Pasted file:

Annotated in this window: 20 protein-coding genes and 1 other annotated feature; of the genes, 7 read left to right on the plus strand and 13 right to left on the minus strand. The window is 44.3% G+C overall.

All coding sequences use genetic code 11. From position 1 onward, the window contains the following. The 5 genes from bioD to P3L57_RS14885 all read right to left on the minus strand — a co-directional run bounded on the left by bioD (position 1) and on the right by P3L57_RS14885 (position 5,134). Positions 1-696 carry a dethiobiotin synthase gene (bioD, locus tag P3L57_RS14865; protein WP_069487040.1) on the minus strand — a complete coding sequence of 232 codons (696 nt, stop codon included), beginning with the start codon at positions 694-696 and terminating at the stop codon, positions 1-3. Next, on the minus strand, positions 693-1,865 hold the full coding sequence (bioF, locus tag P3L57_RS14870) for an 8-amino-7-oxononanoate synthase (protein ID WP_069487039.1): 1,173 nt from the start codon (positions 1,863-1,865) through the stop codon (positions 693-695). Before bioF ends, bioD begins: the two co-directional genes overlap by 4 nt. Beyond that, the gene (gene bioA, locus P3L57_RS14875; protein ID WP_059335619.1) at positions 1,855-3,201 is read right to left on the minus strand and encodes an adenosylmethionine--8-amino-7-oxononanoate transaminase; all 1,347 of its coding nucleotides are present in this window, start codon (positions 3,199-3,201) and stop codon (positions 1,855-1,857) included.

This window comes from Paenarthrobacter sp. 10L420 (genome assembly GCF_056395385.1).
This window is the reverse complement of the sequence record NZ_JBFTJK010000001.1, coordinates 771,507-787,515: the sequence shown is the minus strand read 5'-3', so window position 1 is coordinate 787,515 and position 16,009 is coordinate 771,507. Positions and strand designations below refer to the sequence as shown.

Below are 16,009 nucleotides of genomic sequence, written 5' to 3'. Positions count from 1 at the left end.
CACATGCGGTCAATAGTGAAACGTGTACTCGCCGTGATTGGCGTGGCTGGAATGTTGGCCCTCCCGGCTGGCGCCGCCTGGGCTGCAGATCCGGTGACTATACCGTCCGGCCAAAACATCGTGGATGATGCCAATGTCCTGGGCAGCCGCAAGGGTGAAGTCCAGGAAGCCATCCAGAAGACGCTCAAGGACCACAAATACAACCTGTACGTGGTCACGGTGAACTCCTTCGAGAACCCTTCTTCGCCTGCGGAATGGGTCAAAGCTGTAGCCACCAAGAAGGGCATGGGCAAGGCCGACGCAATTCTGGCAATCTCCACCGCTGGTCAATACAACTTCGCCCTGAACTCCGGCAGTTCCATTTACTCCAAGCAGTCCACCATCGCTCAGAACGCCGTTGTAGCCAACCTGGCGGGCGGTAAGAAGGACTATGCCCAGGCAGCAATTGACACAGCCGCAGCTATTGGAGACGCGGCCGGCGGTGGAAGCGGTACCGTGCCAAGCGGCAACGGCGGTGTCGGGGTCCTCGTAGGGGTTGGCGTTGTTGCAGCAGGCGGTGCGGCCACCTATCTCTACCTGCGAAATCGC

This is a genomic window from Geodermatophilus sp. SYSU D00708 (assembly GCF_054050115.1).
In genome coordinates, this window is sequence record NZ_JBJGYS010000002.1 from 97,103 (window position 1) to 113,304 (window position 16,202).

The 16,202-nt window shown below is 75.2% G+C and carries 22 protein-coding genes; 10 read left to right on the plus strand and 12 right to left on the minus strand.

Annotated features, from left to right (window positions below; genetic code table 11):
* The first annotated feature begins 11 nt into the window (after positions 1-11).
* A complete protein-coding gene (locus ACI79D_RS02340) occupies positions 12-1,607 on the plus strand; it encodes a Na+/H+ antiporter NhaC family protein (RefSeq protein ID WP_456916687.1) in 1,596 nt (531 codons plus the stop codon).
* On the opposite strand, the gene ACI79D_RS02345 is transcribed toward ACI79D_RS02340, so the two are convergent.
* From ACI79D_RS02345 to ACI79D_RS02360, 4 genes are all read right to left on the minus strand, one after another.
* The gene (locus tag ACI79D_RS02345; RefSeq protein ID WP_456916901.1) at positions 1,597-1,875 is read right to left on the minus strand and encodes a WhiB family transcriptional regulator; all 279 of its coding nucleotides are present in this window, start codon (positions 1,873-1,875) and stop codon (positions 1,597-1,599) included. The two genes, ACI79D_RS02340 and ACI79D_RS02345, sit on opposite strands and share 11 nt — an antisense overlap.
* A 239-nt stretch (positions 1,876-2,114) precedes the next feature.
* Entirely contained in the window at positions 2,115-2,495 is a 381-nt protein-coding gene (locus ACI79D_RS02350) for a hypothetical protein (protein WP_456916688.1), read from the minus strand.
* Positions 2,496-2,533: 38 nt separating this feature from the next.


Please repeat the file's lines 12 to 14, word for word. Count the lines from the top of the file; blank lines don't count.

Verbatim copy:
* A complete protein-coding gene (locus ACI79D_RS02340) occupies positions 12-1,607 on the plus strand; it encodes a Na+/H+ antiporter NhaC family protein (RefSeq protein ID WP_456916687.1) in 1,596 nt (531 codons plus the stop codon).
* On the opposite strand, the gene ACI79D_RS02345 is transcribed toward ACI79D_RS02340, so the two are convergent.
* From ACI79D_RS02345 to ACI79D_RS02360, 4 genes are all read right to left on the minus strand, one after another.